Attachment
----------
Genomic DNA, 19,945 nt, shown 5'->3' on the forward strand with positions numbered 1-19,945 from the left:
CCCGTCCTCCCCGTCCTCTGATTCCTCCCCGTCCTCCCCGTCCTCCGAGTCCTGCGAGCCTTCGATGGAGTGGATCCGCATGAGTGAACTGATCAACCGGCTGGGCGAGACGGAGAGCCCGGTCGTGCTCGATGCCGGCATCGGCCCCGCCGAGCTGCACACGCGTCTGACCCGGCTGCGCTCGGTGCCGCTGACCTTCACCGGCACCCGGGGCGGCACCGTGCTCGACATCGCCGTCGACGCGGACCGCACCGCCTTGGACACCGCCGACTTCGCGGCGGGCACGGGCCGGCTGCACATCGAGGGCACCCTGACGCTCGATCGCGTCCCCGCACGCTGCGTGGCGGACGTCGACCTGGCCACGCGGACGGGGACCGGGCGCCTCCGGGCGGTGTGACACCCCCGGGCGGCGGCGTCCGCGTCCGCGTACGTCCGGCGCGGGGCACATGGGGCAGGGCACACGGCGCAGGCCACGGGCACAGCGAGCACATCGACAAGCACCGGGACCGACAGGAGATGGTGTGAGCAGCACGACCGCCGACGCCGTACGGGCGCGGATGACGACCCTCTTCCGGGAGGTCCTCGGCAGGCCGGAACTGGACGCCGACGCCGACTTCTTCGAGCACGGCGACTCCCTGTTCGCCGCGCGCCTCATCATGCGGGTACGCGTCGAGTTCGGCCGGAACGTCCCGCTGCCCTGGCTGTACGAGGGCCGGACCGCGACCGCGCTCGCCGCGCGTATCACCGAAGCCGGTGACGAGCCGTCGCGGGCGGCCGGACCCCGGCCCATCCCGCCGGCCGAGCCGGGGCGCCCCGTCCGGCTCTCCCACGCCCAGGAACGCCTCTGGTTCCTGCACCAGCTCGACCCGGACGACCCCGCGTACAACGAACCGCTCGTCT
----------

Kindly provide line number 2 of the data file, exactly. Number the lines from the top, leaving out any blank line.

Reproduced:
CCCGTCCTCCCCGTCCTCTGATTCCTCCCCGTCCTCCCCGTCCTCCGAGTCCTGCGAGCCTTCGATGGAGTGGATCCGCATGAGTGAACTGATCAACCGGCTGGGCGAGACGGAGAGCCCGGTCGTGCTCGATGCCGGCATCGGCCCCGCCGAGCTGCACACGCGTCTGACCCGGCTGCGCTCGGTGCCGCTGACCTTCACCGGCACCCGGGGCGGCACCGTGCTCGACATCGCCGTCGACGCGGACCGCACCGCCTTGGACACCGCCGACTTCGCGGCGGGCACGGGCCGGCTGCACATCGAGGGCACCCTGACGCTCGATCGCGTCCCCGCACGCTGCGTGGCGGACGTCGACCTGGCCACGCGGACGGGGACCGGGCGCCTCCGGGCGGTGTGACACCCCCGGGCGGCGGCGTCCGCGTCCGCGTACGTCCGGCGCGGGGCACATGGGGCAGGGCACACGGCGCAGGCCACGGGCACAGCGAGCACATCGACAAGCACCGGGACCGACAGGAGATGGTGTGAGCAGCACGACCGCCGACGCCGTACGGGCGCGGATGACGACCCTCTTCCGGGAGGTCCTCGGCAGGCCGGAACTGGACGCCGACGCCGACTTCTTCGAGCACGGCGACTCCCTGTTCGCCGCGCGCCTCATCATGCGGGTACGCGTCGAGTTCGGCCGGAACGTCCCGCTGCCCTGGCTGTACGAGGGCCGGACCGCGACCGCGCTCGCCGCGCGTATCACCGAAGCCGGTGACGAGCCGTCGCGGGCGGCCGGACCCCGGCCCATCCCGCCGGCCGAGCCGGGGCGCCCCGTCCGGCTCTCCCACGCCCAGGAACGCCTCTGGTTCCTGCACCAGCTCGACCCGGACGACCCCGCGTACAACGAACCGCTCGTCT